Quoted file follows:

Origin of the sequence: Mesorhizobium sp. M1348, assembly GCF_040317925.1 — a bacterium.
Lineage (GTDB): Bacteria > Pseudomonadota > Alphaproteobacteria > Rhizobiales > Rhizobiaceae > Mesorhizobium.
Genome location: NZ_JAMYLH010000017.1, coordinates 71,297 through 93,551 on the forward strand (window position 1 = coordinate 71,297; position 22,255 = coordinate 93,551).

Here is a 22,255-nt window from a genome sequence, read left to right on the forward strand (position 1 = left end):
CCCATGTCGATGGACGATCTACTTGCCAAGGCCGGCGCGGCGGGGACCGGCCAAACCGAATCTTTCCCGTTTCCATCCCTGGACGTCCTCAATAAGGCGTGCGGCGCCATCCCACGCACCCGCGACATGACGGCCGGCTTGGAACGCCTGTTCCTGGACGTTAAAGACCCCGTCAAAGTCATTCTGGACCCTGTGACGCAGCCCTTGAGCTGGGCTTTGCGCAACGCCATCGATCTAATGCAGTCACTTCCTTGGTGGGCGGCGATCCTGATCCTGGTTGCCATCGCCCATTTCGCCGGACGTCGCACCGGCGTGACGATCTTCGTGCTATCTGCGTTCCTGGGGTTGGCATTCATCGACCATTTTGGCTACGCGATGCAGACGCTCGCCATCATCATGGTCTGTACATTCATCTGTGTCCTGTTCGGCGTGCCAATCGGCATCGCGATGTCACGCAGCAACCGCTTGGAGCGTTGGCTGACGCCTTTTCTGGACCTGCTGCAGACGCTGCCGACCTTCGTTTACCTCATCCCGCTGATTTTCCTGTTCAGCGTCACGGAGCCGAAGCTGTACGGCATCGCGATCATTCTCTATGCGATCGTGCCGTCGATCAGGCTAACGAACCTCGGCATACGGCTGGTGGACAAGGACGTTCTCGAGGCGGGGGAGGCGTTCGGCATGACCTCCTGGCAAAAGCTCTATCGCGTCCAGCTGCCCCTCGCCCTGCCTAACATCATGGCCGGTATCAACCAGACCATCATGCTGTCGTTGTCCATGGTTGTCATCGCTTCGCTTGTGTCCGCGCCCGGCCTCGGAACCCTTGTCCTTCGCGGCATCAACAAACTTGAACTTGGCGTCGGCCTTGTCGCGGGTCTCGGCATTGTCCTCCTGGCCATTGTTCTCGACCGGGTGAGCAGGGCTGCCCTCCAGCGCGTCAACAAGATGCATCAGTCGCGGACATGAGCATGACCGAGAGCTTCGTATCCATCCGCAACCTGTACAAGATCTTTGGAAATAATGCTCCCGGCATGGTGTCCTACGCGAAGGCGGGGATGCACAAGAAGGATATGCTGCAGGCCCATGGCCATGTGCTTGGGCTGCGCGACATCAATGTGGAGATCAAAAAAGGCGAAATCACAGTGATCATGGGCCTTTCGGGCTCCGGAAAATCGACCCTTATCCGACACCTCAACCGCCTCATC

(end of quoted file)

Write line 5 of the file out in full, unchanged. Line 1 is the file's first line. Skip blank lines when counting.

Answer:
CCCATGTCGATGGACGATCTACTTGCCAAGGCCGGCGCGGCGGGGACCGGCCAAACCGAATCTTTCCCGTTTCCATCCCTGGACGTCCTCAATAAGGCGTGCGGCGCCATCCCACGCACCCGCGACATGACGGCCGGCTTGGAACGCCTGTTCCTGGACGTTAAAGACCCCGTCAAAGTCATTCTGGACCCTGTGACGCAGCCCTTGAGCTGGGCTTTGCGCAACGCCATCGATCTAATGCAGTCACTTCCTTGGTGGGCGGCGATCCTGATCCTGGTTGCCATCGCCCATTTCGCCGGACGTCGCACCGGCGTGACGATCTTCGTGCTATCTGCGTTCCTGGGGTTGGCATTCATCGACCATTTTGGCTACGCGATGCAGACGCTCGCCATCATCATGGTCTGTACATTCATCTGTGTCCTGTTCGGCGTGCCAATCGGCATCGCGATGTCACGCAGCAACCGCTTGGAGCGTTGGCTGACGCCTTTTCTGGACCTGCTGCAGACGCTGCCGACCTTCGTTTACCTCATCCCGCTGATTTTCCTGTTCAGCGTCACGGAGCCGAAGCTGTACGGCATCGCGATCATTCTCTATGCGATCGTGCCGTCGATCAGGCTAACGAACCTCGGCATACGGCTGGTGGACAAGGACGTTCTCGAGGCGGGGGAGGCGTTCGGCATGACCTCCTGGCAAAAGCTCTATCGCGTCCAGCTGCCCCTCGCCCTGCCTAACATCATGGCCGGTATCAACCAGACCATCATGCTGTCGTTGTCCATGGTTGTCATCGCTTCGCTTGTGTCCGCGCCCGGCCTCGGAACCCTTGTCCTTCGCGGCATCAACAAACTTGAACTTGGCGTCGGCCTTGTCGCGGGTCTCGGCATTGTCCTCCTGGCCATTGTTCTCGACCGGGTGAGCAGGGCTGCCCTCCAGCGCGTCAACAAGATGCATCAGTCGCGGACATGAGCATGACCGAGAGCTTCGTATCCATCCGCAACCTGTACAAGATCTTTGGAAATAATGCTCCCGGCATGGTGTCCTACGCGAAGGCGGGGATGCACAAGAAGGATATGCTGCAGGCCCATGGCCATGTGCTTGGGCTGCGCGACATCAATGTGGAGATCAAAAAAGGCGAAATCACAGTGATCATGGGCCTTTCGGGCTCCGGAAAATCGACCCTTATCCGACACCTCAACCGCCTCATC